Market signs, as usual, point different ways

The Ticker

October 22, 1992|By Julius Westheimer

After falling four days out of the last five, the Dow Jones Industrial Average edged up one point yesterday, to close at 3,187.10. Interest rates also reversed recent direction and declined slightly.

WHICH WAY NOW? "All signs point to stocks moving higher through November, carrying the Dow to 3,550 by year-end." (Bob Carver's Market Clues) . . . "When you feel the fear, the low is near!" (Jeff Bower's Guru Revue) . . . "Nothing indicates this market has the spark necessary to reverse the current downward move." (Fair Market Profile) . . . "One of these days the yo-yo string will break. The market will go down and it won't come back up." (David P. Jones Investments) . . . "Be advised: There has been a rapid deterioration by volume analysis, leadership and breadth studies." (Just The Facts Market Analysis) . . . "It's not a correction; it's a bear market." (LaLoggia's Special Situation Report) . . . "Market environment is favorable; why on earth would you want to be out of stocks?" (Cabot Market Letter)

TRACK OF THE BEAR: Richard Russell, Dow Theory publisher, says in Barron's, on newsstands this week, "On Oct. 5, the Dow Jones Industrial Average broke below its April 8 low of 3,181.35. This confirmed previous bearish indications of the Transportation Average (transports had violated their own April 8 low of 1,301.57). These twin penetrations signaled a primary bear market. We don't know its extent or duration, but the greater the bull market, the greater the subsequent bear market, and we've had one of history's greatest bull markets, beginning in December 1974, at DJ 577, and rising 2,836 points to its 1992 high. This bear market could drop the Dow to the 2,000 area in three to six years."

NOW, SOME CHEER: Our Eastern Shore neighbor, Delmarva Power & Light, is listed under "Rising Stars" in S&P Outlook, Oct. 21. ("With its costs well contained, this utility should post higher operating earnings as the Delaware chemical industry recovers.") . . . BG&E stock is listed under "Strong Dividend Growth" in the same Outlook. The table shows that the stock now yields 6.3 percent and has a cumulative dividend yield of 120 percent of its average 1983 price. . . . WBAL Radio's early-morning newscaster Alan Walden has coined a new word, "Perotstroika," standing for Ross Perot's vision of restructuring our economy.

BALTIMORE BEAT: Tomorrow night, Maryland Public Television's "Wall Street Week With Louis Rukeyser" is titled "Speaking for Clinton," with guest Rob Shapiro, vice president, Progressive Policy Institute, and panelists John Dessauer, James Grant and Robert Stovall. . . . Steven Stauffer, Dean Witter (592-3164) will mail his firm's latest Stratagem Letter. ("Does the stock market do better under Democratic or Republican administrations? Under which party do recessions occur more often? Will the Dow reach 4,000 in 1993?") . . . Did you know that Lever Bros.' Holabird Ave. manufacturing plant produces Dove, Caress, Final Touch, Wish, All and Surf? . . . Were you aware that Procter & Gamble's Nicholson St. plant makes Ivory, Joy and Dawn dish washing liquids, and that P.& G.'s Noxell Division produces Cover Girl, Clarion and Max Factor cosmetics, in addition to Noxzema products?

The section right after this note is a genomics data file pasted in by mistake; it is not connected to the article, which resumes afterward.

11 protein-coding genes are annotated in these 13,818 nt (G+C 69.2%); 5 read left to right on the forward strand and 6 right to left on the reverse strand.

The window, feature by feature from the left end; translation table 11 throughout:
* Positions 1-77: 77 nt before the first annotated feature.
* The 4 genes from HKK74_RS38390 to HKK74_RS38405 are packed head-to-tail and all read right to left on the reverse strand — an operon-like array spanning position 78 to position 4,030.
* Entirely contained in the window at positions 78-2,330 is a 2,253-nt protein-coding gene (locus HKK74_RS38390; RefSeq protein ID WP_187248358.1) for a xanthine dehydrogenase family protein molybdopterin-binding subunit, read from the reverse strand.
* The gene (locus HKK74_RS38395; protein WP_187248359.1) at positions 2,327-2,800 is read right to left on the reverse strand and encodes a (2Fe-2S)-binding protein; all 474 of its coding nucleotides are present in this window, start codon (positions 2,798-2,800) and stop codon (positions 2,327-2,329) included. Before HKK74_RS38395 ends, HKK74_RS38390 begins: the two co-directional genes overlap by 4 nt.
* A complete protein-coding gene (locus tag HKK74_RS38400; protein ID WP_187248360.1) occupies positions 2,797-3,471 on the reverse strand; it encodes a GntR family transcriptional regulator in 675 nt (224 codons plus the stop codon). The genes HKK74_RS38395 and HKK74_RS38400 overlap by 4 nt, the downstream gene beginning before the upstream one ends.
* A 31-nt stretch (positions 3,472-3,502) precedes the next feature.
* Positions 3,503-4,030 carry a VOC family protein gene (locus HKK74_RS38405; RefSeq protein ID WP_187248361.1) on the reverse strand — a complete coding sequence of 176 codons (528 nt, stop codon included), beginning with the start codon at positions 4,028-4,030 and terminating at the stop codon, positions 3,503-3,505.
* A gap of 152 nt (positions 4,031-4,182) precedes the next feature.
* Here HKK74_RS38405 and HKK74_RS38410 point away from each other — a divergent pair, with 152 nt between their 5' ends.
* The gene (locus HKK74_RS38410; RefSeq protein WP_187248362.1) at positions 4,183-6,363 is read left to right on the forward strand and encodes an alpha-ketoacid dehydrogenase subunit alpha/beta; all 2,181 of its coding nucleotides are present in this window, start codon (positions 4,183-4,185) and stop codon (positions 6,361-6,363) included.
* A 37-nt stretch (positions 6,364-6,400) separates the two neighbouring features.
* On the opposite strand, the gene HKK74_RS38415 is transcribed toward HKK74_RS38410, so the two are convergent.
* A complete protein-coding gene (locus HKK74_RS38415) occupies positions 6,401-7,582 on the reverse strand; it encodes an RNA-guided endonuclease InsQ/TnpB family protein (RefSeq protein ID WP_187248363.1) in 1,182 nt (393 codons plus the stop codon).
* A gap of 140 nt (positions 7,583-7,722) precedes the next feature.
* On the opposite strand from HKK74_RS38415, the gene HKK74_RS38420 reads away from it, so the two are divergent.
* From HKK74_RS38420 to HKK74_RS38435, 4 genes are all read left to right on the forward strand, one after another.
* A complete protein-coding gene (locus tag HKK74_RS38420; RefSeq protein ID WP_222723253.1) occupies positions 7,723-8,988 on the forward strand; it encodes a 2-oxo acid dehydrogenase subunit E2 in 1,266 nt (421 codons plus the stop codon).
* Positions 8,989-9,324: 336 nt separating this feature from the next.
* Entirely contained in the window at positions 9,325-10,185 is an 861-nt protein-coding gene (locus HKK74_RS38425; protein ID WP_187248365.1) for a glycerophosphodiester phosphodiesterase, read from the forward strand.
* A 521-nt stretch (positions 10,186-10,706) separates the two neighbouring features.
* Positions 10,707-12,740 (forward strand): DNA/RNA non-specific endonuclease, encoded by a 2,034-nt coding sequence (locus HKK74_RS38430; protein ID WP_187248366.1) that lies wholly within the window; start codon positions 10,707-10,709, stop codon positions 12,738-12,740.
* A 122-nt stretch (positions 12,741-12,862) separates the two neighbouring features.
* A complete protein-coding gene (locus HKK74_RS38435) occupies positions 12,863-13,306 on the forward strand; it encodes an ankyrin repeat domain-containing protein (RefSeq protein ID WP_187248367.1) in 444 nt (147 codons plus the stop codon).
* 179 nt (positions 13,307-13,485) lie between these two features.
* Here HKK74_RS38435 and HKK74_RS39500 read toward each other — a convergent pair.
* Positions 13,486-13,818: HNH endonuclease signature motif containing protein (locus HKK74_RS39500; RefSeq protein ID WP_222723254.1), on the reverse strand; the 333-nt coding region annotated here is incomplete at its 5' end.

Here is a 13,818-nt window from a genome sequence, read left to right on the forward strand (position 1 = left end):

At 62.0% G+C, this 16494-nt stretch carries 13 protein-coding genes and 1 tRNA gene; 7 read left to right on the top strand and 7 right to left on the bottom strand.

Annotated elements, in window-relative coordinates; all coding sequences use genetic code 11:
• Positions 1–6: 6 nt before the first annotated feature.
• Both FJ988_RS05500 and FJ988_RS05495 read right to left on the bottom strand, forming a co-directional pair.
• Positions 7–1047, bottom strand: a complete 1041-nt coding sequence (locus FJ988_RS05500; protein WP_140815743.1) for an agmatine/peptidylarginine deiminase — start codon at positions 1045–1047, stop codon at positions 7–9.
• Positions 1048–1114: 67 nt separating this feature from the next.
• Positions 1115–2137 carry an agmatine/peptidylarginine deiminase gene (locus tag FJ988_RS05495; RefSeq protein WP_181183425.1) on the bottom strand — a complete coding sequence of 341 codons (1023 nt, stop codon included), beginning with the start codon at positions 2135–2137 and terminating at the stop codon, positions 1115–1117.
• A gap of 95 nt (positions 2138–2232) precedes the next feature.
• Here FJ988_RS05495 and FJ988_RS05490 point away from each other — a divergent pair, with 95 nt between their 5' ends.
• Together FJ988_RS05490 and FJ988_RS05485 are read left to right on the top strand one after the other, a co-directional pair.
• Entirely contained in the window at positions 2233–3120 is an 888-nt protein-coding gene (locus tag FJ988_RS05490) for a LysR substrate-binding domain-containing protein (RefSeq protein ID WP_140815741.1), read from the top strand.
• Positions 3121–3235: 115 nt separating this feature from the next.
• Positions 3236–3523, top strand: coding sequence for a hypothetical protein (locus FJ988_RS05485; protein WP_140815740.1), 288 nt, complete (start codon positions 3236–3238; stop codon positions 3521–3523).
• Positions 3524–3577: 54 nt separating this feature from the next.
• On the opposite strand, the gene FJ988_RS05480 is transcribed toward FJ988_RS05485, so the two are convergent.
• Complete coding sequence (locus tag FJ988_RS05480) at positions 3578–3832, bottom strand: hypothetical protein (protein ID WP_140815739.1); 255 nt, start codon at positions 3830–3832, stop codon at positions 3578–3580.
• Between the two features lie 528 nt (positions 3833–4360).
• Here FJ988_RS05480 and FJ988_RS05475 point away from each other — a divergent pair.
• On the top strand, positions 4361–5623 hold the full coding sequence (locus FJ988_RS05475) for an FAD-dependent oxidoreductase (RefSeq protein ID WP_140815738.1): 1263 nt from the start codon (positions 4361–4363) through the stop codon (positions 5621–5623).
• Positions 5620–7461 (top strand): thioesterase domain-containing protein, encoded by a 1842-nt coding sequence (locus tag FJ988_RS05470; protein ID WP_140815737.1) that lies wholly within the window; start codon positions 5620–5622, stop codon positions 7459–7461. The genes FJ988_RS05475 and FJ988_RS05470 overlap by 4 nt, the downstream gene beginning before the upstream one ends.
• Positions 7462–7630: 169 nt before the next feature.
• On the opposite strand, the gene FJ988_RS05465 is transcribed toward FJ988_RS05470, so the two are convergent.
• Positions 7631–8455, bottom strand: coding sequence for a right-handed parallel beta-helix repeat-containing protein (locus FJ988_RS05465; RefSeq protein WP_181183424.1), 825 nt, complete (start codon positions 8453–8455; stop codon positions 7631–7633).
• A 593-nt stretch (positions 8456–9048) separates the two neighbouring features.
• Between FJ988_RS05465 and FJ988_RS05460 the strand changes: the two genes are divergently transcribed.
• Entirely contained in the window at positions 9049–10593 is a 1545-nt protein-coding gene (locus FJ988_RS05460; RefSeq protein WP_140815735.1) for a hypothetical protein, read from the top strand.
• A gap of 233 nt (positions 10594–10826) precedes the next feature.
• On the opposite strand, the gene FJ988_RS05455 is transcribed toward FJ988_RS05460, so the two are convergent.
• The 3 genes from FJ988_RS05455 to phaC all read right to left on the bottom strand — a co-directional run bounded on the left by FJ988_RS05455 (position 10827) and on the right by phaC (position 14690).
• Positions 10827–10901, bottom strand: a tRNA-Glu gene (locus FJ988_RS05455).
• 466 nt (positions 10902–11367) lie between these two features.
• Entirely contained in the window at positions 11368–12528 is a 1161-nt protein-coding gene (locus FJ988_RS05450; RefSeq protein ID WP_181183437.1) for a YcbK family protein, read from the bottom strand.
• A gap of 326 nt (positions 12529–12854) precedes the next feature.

FALLING LEAVES: Since Eastern Standard Time returns this Sunday, Oct. 25, be sure to get new Amtrak train and BWI flight schedules. Train schedules are available at Penn Station and you can receive the handy BWI Flight Guide regularly by phoning 410-859-7034 or writing Joseph Herbert, Promotion Manager, P. O. Box 8766, BWI Airport, Md., 21240-0766. . . . The latest Kiplinger Washington Letter, Oct. 16, says business appears a bit better from month to month in most areas, and activity will continue to edge up through 1993. . . . In response to several requests, here is a definition of zero-coupon bonds: "Treasury or tax-free zeros are sold at a discount from their face value and pay no income until maturity, when investors receive the full face value in one payment. Until the 'zero' matures, interest payments are credited to its value but not paid out to investors." (Paine Webber Special Report) . . . Note to tense stock brokers: "Raisins can help lower cholesterol." (New York State College of Agriculture)

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